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Vice Adm. William Hilarides in an office at the Navy Yard in Washington, D.C., in early 2015. He retired from the Navy in 2016.

Vice Adm. William Hilarides in an office at the Navy Yard in Washington, D.C., in early 2015. He retired from the Navy in 2016. (Bill O’Leary/Washington Post)

Two retired U.S. admirals and three former U.S. Navy civilian leaders are playing critical but secretive roles as paid advisers to the government of Australia during its negotiations to acquire top-secret nuclear submarine technology from the United States and Britain.

The Americans are among a group of former U.S. Navy officials whom the Australian government has hired as high-dollar consultants to help transform its fleet of ships and submarines, receiving contracts worth as much as $800,000 a person, documents show.

All told, six retired U.S. admirals have worked for the Australian government since 2015, including one who served for two years as Australia’s deputy secretary of defense. In addition, a former U.S. secretary of the Navy has been a paid adviser to three successive Australian prime ministers.

A Washington Post investigation found that the former U.S. Navy officials have benefited financially from a tangle of overlapping interests in their work for a longtime ally of the United States. Some of the retired admirals have worked for the Australian government while simultaneously consulting for U.S. shipbuilders and the U.S. Navy, including on classified programs.

One of the six retired U.S. admirals had to resign this year as a part-time submarine consultant to the Australian government because of a potential conflict of interest over his full-time job as board chairman of a U.S. company that builds nuclear-powered subs.

Australia has leaned heavily on former U.S. Navy leaders for advice during its years-long push to upgrade its submarine fleet, a seesaw effort that has rattled long-standing alliances and remains beset by uncertainty. After abruptly canceling a pact with France last year, Australia is now trying to finalize a deal with the United States and Britain to build a fleet of nuclear-powered submarines that could cost an estimated $72 billion to $106 billion, when adjusted for inflation over the length of the program.

In December 2021, the Australian Strategic Policy Institute published a report estimating that building eight submarines the size of the U.S. Navy’s Virginia-class subs could cost as much as 171 billion Australian dollars, the equivalent of 106 billion U.S. dollars at today’s exchange rates.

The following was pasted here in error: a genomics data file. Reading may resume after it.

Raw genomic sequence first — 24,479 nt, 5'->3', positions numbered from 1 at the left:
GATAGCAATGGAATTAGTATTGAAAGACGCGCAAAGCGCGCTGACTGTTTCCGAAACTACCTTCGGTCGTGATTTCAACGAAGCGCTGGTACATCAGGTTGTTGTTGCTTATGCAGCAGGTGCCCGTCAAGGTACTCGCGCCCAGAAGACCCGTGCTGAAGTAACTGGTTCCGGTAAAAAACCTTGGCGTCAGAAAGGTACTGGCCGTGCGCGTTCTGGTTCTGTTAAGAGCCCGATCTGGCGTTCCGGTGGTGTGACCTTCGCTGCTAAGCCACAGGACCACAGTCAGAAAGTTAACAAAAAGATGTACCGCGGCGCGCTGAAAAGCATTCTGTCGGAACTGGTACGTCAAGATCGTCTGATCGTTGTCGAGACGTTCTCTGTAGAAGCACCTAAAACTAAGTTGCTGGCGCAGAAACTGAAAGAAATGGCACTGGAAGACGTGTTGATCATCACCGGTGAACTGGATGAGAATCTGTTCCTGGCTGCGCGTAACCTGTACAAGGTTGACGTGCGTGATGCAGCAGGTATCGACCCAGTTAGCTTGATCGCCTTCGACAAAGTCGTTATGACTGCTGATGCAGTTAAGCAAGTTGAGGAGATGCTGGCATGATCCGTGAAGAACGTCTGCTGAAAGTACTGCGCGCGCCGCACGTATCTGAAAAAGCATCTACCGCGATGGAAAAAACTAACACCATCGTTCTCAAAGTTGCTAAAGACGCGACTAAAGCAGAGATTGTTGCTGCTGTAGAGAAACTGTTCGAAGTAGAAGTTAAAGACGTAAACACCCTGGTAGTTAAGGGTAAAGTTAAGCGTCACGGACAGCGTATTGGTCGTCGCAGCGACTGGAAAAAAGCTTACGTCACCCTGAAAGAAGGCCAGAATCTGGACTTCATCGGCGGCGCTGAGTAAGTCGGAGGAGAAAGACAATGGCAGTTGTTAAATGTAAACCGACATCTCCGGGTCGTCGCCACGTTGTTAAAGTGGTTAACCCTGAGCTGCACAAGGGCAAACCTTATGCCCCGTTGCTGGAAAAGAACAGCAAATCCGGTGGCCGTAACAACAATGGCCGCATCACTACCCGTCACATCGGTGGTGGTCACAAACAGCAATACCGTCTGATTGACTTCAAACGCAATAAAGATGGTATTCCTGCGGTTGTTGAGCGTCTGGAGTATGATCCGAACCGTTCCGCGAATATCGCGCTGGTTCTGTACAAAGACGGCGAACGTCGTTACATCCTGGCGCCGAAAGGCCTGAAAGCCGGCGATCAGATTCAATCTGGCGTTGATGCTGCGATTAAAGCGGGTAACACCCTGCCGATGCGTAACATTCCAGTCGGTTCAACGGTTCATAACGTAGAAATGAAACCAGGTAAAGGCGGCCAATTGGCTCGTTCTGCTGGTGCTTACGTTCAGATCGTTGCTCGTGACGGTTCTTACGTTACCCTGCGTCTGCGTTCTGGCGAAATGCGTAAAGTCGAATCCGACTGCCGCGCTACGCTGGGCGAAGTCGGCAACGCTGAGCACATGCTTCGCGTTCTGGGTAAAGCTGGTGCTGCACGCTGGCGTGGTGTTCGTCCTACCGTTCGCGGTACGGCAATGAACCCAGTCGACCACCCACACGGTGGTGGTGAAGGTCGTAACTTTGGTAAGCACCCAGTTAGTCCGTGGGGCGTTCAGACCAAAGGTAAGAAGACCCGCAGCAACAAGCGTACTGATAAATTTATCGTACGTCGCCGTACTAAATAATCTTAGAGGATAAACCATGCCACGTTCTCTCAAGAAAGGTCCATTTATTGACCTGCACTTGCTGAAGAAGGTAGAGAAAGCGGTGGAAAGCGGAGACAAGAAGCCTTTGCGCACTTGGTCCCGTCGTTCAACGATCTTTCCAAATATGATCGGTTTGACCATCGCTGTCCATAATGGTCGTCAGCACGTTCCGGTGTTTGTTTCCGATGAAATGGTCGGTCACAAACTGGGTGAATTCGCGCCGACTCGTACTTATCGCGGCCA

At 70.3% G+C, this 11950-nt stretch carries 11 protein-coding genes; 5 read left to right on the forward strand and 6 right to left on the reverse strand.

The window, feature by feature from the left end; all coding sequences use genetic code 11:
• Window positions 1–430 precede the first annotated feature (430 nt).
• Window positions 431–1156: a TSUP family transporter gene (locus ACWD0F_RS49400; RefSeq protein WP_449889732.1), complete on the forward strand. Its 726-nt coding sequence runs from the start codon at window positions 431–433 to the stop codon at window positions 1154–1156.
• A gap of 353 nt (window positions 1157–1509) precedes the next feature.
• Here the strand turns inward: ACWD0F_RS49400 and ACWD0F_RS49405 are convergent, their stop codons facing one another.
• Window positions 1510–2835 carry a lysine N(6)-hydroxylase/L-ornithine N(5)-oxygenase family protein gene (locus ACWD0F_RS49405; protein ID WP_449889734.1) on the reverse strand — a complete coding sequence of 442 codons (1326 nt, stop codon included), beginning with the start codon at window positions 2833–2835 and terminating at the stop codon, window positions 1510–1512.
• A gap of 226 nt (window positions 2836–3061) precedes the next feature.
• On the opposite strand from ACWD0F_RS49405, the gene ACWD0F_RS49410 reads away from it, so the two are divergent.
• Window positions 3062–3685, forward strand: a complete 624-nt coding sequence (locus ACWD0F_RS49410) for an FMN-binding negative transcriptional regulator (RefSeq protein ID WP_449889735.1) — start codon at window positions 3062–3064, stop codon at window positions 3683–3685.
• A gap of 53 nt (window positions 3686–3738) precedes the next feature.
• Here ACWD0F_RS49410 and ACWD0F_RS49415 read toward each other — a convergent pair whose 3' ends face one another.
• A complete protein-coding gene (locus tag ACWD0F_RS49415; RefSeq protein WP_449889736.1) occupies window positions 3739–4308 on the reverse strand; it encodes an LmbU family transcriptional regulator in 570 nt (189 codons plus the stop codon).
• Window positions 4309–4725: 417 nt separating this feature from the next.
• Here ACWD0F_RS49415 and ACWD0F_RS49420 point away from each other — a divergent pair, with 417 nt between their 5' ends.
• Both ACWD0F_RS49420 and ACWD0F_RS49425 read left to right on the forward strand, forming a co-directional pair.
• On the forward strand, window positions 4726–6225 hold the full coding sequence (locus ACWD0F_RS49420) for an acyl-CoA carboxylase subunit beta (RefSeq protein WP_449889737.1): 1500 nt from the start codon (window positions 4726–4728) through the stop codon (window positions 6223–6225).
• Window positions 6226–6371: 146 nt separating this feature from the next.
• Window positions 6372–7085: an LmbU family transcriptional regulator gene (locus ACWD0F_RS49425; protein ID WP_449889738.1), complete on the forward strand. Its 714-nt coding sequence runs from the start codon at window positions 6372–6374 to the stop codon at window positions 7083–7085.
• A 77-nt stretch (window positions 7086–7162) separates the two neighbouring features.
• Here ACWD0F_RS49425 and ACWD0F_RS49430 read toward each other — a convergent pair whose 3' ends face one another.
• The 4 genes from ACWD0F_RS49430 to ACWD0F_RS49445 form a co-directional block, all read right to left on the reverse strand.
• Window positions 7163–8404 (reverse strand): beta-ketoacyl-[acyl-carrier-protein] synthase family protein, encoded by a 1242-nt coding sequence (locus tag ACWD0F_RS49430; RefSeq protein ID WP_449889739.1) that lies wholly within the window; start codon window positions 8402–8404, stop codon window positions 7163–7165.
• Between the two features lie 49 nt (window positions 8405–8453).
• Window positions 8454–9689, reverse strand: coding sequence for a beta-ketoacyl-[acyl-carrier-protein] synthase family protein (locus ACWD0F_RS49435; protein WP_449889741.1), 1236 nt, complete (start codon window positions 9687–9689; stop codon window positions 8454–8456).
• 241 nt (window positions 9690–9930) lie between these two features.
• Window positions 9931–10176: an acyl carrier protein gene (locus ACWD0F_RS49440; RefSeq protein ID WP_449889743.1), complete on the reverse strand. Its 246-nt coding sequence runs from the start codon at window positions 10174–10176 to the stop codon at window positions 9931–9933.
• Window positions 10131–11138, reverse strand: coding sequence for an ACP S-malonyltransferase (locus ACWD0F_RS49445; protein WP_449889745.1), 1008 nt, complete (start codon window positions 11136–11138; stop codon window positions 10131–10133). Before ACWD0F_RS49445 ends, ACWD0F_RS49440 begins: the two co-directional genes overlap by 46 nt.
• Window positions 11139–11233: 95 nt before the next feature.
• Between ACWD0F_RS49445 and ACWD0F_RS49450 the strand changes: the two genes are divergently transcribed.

The outcome will have global ramifications and could alter the military balance of power among the United States, its allies and China. Helping the Australians build nuclear-powered submarines would enhance U.S. national security in Asia overall but could strain U.S. shipyards and delay the Pentagon’s own plans to add more subs to its fleet, according to U.S. military officials and defense analysts.

The Australian government has kept details of the Americans’ advice confidential. The Post was forced to sue the U.S. Navy and State Department under the Freedom of Information Act (FOIA) to obtain documents that shed light on the admirals’ involvement.

Under federal law, retired U.S. military personnel as well as reservists must obtain approval from the Pentagon and the State Department before they can accept money or jobs from foreign powers. The law applies to retirees — generally those who served at least 20 years in uniform — because they can be recalled to active duty. Records show that each of the six retired admirals followed the rules and received U.S. authorization to work for the government of Australia.

Between 2015 and 2021, the Navy received 95 applications from retirees to work for foreign governments — and approved every one, according to the documents that The Post obtained under FOIA. Government lawyers fought the release of the records, arguing that they were of little public interest and that disclosing basic details would violate the retirees’ privacy.

For three of the retired admirals on Australia’s payroll, the U.S. Navy spent less than a week reviewing their paperwork before granting permission, the documents show. Two of the admirals applied to work for the Australians within one month of their retirement from the military.

Officials at the White House and the U.S. Navy declined to comment for this article.

Compared with the U.S. Navy, which has about 290 deployable ships and submarines, Australia’s fleet is small, with only 43 vessels. But Australia’s strategic importance looms large because of its proximity to the Indian and Pacific oceans, as well as the world’s busiest shipping lanes, near the contested waters of the South China Sea.